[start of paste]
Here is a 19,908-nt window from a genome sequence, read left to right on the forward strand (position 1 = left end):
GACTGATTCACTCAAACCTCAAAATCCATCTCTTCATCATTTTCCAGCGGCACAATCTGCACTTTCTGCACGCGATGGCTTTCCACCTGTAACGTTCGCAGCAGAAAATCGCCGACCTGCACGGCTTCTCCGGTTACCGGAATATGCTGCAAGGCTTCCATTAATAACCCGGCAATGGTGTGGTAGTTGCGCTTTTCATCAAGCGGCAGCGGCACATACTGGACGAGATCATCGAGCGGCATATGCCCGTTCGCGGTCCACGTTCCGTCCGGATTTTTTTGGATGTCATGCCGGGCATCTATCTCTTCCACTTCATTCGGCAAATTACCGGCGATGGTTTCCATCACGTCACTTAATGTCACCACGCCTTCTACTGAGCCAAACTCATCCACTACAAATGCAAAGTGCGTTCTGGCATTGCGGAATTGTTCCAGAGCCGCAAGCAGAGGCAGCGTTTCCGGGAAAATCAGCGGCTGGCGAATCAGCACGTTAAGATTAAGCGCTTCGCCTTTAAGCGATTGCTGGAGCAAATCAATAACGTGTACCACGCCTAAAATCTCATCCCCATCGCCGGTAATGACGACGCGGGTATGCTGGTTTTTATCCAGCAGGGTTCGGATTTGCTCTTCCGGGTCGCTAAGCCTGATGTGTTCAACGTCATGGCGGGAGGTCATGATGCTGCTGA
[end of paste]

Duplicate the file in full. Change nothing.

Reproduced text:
Here is a 19,908-nt window from a genome sequence, read left to right on the forward strand (position 1 = left end):
GACTGATTCACTCAAACCTCAAAATCCATCTCTTCATCATTTTCCAGCGGCACAATCTGCACTTTCTGCACGCGATGGCTTTCCACCTGTAACGTTCGCAGCAGAAAATCGCCGACCTGCACGGCTTCTCCGGTTACCGGAATATGCTGCAAGGCTTCCATTAATAACCCGGCAATGGTGTGGTAGTTGCGCTTTTCATCAAGCGGCAGCGGCACATACTGGACGAGATCATCGAGCGGCATATGCCCGTTCGCGGTCCACGTTCCGTCCGGATTTTTTTGGATGTCATGCCGGGCATCTATCTCTTCCACTTCATTCGGCAAATTACCGGCGATGGTTTCCATCACGTCACTTAATGTCACCACGCCTTCTACTGAGCCAAACTCATCCACTACAAATGCAAAGTGCGTTCTGGCATTGCGGAATTGTTCCAGAGCCGCAAGCAGAGGCAGCGTTTCCGGGAAAATCAGCGGCTGGCGAATCAGCACGTTAAGATTAAGCGCTTCGCCTTTAAGCGATTGCTGGAGCAAATCAATAACGTGTACCACGCCTAAAATCTCATCCCCATCGCCGGTAATGACGACGCGGGTATGCTGGTTTTTATCCAGCAGGGTTCGGATTTGCTCTTCCGGGTCGCTAAGCCTGATGTGTTCAACGTCATGGCGGGAGGTCATGATGCTGCTGA